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09. 07. 2021.

Sava River – magnificent Belgrade Sea

Barely anyone remembers grade school geography lessons, but some things are stuck forever. One of those things is the sentence: “Sava River is created by merging Sava Dolinka and Sava Bohinjka”.

After the merging of these two rivers, the course of one of the most important rivers for Europe starts. On its 944 km long course, Sava River connects four countries – Slovenia, Croatia, Bosnia and Herzegovina and Serbia. Nearly 8 million people live on its magnificent journey. It’s considered one of the most exceptional natural flood prevention systems in Europe. Large natural floodplains, during periods of winter and spring rainy periods, can store over 2 billion cubic meters of water, saving people and properties in downstream cities, such as Sisak, Slavonski Brod and Belgrade. These floodplains provide most alluvial forests along the Sava River.


Because of all this, a centuries-old tradition has been preserved among the people who live along the Sava. They respect the powerful water that keeps them alive. Rituals are still nurtured along Sava, and the villages on its course are have typical wooden houses, with ground floors rarely used, as to adapt to the natural river pulse.


In Belgrade, there is River Island that has artificially been turned into a peninsula, so the lake was formed. Belgrade residents are especially proud of their “sea” or Ada Ciganlija. It’s the perfect escape from the city, to rejuvenate and refresh yourself after a day in the office. Just 15-20 minutes from downtown Belgrade is a real-life oasis – have a drink with friends, take a swim and lay in the sun on the beach. All the negative energy disappears and the next day you are ready for new work conquests.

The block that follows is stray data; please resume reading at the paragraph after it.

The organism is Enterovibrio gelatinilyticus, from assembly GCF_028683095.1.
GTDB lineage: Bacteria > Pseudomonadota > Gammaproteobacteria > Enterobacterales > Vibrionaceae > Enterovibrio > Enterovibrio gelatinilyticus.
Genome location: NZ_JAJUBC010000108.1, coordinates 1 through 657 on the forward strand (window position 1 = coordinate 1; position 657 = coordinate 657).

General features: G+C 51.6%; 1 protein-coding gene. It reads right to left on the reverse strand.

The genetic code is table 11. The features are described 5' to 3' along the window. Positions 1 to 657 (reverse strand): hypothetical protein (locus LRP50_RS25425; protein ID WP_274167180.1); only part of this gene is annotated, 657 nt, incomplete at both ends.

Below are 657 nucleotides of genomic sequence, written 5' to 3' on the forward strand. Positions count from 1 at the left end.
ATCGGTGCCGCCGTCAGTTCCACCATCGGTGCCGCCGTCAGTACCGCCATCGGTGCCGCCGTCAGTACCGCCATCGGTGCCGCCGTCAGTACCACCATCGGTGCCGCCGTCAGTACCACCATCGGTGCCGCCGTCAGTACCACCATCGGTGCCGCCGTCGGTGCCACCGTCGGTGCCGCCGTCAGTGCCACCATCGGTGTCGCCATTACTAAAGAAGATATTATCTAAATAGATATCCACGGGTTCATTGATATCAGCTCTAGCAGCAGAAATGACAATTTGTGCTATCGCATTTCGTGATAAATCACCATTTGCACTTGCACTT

You can get to Ada from New Belgrade by boat, which is even more exciting because for a moment you really forget that you are in the city. Take a look at Ada Međica and enjoy sun rays bathing in the blue water.


For ample peace and quiet, choose Ada Međica, because there are no commercial boats there. You can go and rest as much as you want.

Sava River has several natural resources that are protected – Lonjsko polje and Crna Mlaka in Croatia, Bardača in Bosnia and Herzegovina, as well as Obedska bara and Zasavica in Serbia.

When you have the time or occasion presents itself, take a walk along the Sava Quay in New Belgrade, rest on one of restaurants/café boats overlooking the river, and certainly do not miss the opportunity to cruise on our boat because it’s a unique experience everyone should go through.